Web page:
Using interviews with hundreds of gay professionals, this study discusses the effects of their sexuality--whether open or in the closet--on their careers, including the stress that may result from managing their sexual identity at work. 15,000 first printing.
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A revealing and timely, if partisan, description of the strategies that gay men assume in order to function among heterosexuals in corporate life. Woods (Communication/CUNY) began this study as a Ph.D. dissertation, then was joined in the writing by Lucas, who runs an ``organizational development firm'' specializing in employment issues relevant to gays. Although many of the homosexuals who replied to Woods's survey insist that sexuality is irrelevant to their business lives, the author complains that corporate life is in fact dominated by the sexual identities of heterosexuals, as expressed by family pictures on their desks and discussions of weekend activities. Some gay men, he explains, use various strategies to hide their own sexual orientation--including establishing boundaries, making up stories, choosing sympathetic allies, evading the issue by using verbal and situational dodges, distracting with other eccentricities, remaining ambiguous, or simply withdrawing. While none of Woods's respondents regrets coming out of the closet, those who have do so with accompanying corporate-life strategies: minimizing visibility; ``normalizing the abnormal''; ``dignifying the difference''; exceeding the employer's expectations; or accepting tokenism. Whatever the penalties for coming out, Woods says, businesses profit from having workers who are uninhibited by their sexuality, whose self-esteem is enhanced by going public and who therefore are more productive workers. Throughout, Woods reveals the strategies necessary for any minority (sexual, racial, ethnic, or religious) to survive in a conventional, homogeneous corporate world--but, as he makes clear in his perceptive study, of all these minorities, it's only gays who move through that world with their particular identity unshielded by law from harassment or abuse. -- Copyright ©1993, Kirkus Associates, LP. All rights reserved.From Publishers Weekly:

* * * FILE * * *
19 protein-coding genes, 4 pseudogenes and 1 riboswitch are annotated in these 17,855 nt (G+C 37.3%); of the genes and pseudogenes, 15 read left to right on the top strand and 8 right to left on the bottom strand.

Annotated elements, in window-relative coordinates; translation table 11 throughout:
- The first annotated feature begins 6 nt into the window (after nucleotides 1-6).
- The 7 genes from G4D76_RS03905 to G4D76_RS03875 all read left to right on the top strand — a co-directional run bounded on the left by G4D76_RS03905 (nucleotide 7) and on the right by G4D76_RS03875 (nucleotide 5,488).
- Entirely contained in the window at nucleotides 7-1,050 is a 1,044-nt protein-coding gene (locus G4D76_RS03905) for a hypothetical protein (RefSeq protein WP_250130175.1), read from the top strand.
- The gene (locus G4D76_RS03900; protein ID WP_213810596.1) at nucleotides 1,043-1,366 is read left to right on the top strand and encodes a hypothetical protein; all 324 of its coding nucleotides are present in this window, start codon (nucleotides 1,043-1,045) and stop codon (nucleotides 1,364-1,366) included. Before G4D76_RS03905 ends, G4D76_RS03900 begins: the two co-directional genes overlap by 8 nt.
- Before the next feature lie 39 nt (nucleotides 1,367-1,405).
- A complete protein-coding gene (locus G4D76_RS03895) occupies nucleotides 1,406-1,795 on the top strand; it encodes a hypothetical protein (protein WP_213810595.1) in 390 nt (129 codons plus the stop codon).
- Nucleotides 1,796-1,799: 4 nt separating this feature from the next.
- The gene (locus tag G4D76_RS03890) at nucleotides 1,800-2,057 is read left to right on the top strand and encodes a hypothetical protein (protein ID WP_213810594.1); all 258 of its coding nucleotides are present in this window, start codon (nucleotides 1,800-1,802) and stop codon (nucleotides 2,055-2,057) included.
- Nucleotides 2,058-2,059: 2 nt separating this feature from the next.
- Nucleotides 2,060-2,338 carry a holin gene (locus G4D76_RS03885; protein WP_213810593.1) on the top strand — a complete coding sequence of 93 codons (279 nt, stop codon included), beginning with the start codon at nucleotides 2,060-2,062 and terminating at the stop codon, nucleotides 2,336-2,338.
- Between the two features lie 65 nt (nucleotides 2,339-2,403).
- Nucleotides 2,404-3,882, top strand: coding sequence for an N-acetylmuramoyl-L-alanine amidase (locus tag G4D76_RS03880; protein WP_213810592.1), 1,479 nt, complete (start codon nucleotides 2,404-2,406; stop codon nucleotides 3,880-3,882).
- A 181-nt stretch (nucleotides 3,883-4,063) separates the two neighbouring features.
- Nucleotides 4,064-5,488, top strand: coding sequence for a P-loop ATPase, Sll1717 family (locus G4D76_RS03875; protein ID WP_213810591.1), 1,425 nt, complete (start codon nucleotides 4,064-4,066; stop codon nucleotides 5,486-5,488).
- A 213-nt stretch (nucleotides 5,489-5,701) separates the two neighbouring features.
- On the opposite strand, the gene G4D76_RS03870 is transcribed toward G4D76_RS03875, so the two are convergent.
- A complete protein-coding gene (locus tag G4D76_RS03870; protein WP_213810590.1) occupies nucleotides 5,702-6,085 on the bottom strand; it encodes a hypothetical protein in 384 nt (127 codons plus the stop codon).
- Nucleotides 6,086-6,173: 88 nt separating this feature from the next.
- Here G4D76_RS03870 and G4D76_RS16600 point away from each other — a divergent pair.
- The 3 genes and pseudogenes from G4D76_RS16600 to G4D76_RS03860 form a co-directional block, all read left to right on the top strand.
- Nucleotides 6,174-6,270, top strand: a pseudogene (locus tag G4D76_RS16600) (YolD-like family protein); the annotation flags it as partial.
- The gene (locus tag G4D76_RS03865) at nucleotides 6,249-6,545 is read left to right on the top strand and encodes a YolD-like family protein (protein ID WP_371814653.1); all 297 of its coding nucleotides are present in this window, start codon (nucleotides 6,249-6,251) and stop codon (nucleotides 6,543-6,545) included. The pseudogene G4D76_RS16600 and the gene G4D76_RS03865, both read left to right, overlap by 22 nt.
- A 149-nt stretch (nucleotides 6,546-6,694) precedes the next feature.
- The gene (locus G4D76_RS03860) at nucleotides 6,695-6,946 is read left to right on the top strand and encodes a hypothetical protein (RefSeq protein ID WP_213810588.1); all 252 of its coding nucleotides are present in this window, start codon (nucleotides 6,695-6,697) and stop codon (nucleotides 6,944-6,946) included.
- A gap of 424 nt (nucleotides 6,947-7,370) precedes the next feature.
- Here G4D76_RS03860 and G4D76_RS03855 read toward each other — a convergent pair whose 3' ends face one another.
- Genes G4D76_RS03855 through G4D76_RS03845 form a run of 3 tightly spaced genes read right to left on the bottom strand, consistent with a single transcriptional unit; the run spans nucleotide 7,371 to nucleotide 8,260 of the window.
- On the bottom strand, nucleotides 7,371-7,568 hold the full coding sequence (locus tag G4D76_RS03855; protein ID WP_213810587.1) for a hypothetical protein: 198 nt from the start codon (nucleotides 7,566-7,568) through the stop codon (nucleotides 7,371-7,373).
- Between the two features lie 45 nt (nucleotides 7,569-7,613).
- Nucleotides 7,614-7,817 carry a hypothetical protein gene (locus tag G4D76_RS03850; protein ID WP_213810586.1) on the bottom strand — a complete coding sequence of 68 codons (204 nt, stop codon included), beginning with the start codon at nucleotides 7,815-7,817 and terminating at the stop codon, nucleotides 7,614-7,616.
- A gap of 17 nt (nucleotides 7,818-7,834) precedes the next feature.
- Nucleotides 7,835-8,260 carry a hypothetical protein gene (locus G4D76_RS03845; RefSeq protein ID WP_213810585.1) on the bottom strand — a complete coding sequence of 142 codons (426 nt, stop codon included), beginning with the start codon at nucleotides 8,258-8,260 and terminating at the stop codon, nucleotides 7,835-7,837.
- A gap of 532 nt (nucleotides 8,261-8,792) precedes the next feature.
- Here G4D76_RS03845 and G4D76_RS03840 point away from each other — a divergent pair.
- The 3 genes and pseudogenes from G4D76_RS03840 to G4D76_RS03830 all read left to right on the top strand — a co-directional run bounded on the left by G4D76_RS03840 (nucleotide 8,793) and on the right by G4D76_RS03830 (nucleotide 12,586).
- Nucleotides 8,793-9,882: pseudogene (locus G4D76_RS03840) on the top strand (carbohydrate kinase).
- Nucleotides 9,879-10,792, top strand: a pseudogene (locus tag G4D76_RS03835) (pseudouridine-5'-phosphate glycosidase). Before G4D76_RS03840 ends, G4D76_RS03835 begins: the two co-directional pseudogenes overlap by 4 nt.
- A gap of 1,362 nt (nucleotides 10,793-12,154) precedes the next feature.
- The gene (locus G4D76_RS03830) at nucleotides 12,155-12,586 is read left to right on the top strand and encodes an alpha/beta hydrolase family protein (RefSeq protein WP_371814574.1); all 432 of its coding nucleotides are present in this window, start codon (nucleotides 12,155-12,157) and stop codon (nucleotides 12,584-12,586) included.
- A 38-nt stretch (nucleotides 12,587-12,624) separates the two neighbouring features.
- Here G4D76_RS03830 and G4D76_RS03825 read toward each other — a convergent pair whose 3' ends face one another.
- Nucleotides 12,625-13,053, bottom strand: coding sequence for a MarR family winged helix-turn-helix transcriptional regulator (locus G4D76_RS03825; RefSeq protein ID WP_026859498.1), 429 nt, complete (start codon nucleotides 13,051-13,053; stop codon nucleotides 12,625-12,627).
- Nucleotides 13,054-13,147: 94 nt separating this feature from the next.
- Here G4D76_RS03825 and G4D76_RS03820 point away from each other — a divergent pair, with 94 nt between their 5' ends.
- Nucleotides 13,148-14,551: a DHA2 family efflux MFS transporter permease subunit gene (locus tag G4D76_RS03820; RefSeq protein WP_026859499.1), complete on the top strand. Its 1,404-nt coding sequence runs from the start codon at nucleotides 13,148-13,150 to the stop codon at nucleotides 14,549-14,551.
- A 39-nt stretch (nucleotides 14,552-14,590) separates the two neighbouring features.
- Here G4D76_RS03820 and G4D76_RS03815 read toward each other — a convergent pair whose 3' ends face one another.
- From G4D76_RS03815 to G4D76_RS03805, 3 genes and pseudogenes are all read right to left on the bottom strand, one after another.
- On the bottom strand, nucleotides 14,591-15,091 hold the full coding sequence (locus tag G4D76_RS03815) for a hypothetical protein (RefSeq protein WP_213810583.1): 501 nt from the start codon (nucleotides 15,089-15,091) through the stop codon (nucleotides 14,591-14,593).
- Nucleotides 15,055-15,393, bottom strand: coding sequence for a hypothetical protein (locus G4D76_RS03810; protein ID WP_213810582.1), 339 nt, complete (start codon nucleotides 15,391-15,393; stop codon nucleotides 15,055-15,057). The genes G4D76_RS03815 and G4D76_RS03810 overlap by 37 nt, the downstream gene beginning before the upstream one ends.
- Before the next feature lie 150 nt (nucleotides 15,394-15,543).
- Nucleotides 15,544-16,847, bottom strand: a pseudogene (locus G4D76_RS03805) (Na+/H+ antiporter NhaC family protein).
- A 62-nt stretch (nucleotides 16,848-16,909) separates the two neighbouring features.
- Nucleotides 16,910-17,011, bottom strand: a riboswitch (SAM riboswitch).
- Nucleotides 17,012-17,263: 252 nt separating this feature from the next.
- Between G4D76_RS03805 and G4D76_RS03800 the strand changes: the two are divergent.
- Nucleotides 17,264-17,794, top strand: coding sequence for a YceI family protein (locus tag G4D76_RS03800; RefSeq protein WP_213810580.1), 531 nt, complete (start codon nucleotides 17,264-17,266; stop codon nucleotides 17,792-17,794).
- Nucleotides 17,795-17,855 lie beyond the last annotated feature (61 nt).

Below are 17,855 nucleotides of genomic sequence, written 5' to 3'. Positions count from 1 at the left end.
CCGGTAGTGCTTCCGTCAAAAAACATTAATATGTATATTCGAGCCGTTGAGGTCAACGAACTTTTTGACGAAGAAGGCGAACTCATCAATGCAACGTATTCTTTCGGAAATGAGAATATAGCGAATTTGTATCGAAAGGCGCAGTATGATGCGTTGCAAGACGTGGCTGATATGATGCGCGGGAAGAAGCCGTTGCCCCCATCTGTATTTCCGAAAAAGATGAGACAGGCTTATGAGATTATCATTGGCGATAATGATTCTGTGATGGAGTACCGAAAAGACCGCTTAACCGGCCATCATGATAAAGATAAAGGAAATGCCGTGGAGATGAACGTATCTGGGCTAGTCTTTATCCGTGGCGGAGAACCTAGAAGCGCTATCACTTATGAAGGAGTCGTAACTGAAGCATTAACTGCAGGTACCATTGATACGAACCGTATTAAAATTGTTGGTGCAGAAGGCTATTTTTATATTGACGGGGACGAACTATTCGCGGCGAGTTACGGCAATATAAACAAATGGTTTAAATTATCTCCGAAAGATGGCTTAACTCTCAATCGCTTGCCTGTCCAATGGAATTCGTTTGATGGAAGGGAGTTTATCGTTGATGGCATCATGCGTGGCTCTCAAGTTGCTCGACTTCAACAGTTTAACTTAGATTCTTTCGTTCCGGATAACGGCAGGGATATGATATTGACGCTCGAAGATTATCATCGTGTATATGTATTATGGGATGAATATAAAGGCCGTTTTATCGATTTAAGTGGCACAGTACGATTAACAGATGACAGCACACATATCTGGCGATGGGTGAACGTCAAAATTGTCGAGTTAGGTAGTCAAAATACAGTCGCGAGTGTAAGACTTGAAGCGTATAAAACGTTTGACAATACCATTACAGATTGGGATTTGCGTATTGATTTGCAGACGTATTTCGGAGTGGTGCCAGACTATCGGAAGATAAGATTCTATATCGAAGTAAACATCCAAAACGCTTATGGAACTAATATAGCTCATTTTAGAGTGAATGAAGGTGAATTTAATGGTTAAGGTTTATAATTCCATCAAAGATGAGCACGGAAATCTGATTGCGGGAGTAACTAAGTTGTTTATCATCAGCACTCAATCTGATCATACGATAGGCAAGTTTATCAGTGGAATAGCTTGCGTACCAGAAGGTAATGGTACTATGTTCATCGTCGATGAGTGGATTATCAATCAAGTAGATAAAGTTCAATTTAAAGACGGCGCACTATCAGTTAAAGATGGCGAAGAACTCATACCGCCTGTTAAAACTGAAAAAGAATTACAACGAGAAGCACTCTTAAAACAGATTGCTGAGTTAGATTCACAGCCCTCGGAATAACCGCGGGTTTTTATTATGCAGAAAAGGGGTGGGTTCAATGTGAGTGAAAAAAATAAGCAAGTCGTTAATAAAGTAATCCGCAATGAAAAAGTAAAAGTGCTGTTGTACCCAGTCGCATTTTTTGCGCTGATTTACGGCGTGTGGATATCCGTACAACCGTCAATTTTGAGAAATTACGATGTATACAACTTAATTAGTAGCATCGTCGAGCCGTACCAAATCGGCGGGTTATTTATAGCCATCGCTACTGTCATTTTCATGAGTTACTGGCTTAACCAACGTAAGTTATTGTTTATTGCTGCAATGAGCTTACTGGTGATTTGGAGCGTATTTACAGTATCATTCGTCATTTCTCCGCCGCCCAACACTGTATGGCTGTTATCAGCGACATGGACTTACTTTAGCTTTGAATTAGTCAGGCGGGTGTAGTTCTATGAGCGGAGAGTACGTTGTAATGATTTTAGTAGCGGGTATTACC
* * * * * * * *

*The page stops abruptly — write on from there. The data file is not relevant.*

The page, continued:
One of the best business books of the year to date, this work focuses on the professional lives of more than 100 gay men. Woods, an assistant professor of communications at City University of New York, and Lucas, a partner in an organizational development firm, are appalled by the dichotomy between the cherished American belief in "fair play" and the country's history of discrimination against various groups. Using a critique of these "traditions" as their methodological framework, the authors study corporations that spotlight marriage and family--"Gay careers are . . . shaped and diverted by the subtle, persistent tug of heterosexism." Their observations on the suffocating "corporate closet," on "playing it straight" and on "maintaining boundaries" are insightful, as is their call for creating gay employee groups and for dismantling the closet. "When they defend conventional definitions of privacy and professionalism, gay men support the very ideologies that compel their invisibility." This book, with an impressive bibliography and extensive notes, should generate vigorous trade and academic sales.
Copyright 1993 Reed Business Information, Inc.
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Book Description Free Press, 1994. Paperback. Book Condition: New. 1st Free Press paperback ed. Bookseller Inventory # DADAX0029356040
Book Description Free Press, 1994. Paperback. Book Condition: New. book. Bookseller Inventory # 0029356040
Book Description Free Press, 1994. Paperback. Book Condition: New. Bookseller Inventory # P110029356040